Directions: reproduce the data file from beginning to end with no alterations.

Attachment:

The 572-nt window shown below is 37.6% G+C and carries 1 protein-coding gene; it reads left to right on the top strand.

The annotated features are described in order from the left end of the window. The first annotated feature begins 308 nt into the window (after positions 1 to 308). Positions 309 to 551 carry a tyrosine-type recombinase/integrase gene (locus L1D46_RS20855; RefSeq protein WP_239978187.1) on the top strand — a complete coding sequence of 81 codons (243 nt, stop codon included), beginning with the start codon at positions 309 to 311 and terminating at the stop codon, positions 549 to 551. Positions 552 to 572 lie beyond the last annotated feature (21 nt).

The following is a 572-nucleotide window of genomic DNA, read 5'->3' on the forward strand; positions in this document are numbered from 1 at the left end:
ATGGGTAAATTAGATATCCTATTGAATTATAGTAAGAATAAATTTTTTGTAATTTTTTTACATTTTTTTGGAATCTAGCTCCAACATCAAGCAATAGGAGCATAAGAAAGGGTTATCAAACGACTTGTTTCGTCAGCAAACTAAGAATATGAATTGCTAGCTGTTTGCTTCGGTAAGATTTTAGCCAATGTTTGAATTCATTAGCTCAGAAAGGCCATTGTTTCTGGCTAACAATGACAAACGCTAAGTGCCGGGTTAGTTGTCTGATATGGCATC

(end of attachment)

The 572-nt window shown below is 37.6% G+C and carries 1 protein-coding gene; it reads left to right on the top strand.

The annotated features are described in order from the left end of the window. The first annotated feature begins 308 nt into the window (after positions 1 to 308). Positions 309 to 551 carry a tyrosine-type recombinase/integrase gene (locus L1D46_RS20855; RefSeq protein WP_239978187.1) on the top strand — a complete coding sequence of 81 codons (243 nt, stop codon included), beginning with the start codon at positions 309 to 311 and terminating at the stop codon, positions 549 to 551. Positions 552 to 572 lie beyond the last annotated feature (21 nt).

The following is a 572-nucleotide window of genomic DNA, read 5'->3' on the forward strand; positions in this document are numbered from 1 at the left end:
ATGGGTAAATTAGATATCCTATTGAATTATAGTAAGAATAAATTTTTTGTAATTTTTTTACATTTTTTTGGAATCTAGCTCCAACATCAAGCAATAGGAGCATAAGAAAGGGTTATCAAACGACTTGTTTCGTCAGCAAACTAAGAATATGAATTGCTAGCTGTTTGCTTCGGTAAGATTTTAGCCAATGTTTGAATTCATTAGCTCAGAAAGGCCATTGTTTCTGGCTAACAATGACAAACGCTAAGTGCCGGGTTAGTTGTCTGATATGGCATC